TITLE

Diurnal Activity and Territorial Behavior of Pseudoxycheila tarsalis Bates (Carabidae: Cicindelinae)

AUTHOR(S)
Shepard, B. Merle; Farnworth, Edward G.; Gibson, Flash
PUB. DATE
September 2008
SOURCE
Southwestern Entomologist;Sep2008, Vol. 33 Issue 3, p199
SOURCE TYPE
Academic Journal
DOC. TYPE
Article
ABSTRACT
Diurnal activity and territorial behavior of the tiger beetle, Pseudoxychella tarsalis Bates (Carabidae: Cicindelinae), were studied in San Vito, Costa Rica, by marking the beetles, observing their behavior and distribution, and timing their activities. We tested hypotheses that: 1) beetles were randomly distributed in the study area, 2) male and female beetles moved equally throughout the study area in one day, and 3) males and females moved the same distance over successive days. Beetle activity increased with increasing temperature and decreased with cool, rainy, or cloudy conditions. The beetles preferred open areas with no vegetation. Males drove away other males that entered their "territory" where they rested and attempted to copulate with passing females. Both sexes of P tarsalis showed some fidelity to an area, but males ranged only about half as far as females. Males may derive a reproductive advantage by restricting their range and waiting for receptive females, even those ovipositing. Individuals of both sexes returned to approximately the same general area after their daily foraging, ovipositing, and other activities. Individuals were normally (Poisson) distributed throughout the study area, with about eight beetles per 4 × 5-m plot at any one time.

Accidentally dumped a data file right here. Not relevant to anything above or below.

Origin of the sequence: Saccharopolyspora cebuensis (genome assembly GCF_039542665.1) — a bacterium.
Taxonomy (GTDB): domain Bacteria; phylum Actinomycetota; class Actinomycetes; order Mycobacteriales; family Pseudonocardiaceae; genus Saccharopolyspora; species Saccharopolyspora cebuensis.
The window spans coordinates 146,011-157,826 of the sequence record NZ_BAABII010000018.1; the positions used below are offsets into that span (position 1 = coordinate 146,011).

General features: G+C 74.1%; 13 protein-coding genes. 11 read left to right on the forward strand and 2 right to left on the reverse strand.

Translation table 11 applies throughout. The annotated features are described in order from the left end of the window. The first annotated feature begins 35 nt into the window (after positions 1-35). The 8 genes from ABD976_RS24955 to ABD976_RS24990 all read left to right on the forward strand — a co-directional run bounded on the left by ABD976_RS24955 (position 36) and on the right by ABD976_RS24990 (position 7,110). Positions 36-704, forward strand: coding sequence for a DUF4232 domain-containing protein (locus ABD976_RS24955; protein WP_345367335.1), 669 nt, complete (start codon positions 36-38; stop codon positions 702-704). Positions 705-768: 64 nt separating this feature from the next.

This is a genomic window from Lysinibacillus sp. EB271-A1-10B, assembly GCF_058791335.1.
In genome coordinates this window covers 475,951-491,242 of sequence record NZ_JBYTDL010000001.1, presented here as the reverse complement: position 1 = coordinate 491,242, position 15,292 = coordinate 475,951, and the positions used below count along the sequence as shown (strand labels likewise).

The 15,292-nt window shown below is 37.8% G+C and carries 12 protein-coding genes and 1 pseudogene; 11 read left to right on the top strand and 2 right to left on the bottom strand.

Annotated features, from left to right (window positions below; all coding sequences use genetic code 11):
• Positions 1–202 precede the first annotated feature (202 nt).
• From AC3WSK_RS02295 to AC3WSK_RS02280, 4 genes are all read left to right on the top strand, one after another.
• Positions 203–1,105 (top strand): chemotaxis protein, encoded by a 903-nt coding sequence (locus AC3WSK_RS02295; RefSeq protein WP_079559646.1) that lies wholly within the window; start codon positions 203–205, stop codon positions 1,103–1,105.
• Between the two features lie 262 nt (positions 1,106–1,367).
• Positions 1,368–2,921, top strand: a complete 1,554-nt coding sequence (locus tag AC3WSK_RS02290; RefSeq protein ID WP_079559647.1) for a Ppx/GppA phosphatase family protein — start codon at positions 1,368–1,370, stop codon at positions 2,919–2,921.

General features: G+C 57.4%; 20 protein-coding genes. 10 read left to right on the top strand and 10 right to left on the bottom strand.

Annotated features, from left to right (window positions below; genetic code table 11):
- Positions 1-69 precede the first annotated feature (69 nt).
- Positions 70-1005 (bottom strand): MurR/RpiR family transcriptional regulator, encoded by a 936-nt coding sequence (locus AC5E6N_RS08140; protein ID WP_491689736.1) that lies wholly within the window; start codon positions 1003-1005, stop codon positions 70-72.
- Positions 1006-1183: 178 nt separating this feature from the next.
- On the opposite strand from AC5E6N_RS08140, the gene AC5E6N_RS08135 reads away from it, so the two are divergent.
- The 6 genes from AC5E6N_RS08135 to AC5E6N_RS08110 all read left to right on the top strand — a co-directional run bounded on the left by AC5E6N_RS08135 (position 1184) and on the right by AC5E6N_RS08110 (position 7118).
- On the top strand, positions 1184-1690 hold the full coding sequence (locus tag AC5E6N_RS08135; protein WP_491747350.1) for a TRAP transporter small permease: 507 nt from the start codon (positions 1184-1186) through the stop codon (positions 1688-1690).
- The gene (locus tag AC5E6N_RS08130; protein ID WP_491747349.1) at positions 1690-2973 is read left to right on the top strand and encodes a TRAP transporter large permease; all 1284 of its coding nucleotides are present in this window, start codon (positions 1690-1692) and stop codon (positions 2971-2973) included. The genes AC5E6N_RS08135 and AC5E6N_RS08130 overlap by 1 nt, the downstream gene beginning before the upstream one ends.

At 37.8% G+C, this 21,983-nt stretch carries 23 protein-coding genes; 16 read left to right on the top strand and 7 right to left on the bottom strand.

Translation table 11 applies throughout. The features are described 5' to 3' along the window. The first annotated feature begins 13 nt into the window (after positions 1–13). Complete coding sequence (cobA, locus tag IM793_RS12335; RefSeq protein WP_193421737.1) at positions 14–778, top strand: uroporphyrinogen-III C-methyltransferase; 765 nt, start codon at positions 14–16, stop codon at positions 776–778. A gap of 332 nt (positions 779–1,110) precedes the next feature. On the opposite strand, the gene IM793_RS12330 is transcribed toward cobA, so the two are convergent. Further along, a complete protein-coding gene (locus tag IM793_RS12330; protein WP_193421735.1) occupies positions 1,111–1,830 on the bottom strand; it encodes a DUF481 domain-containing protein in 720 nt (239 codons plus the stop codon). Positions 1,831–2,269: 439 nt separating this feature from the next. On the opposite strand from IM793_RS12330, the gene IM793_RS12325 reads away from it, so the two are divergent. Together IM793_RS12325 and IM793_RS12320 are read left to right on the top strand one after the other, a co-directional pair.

ACCESSION #
36094635

 

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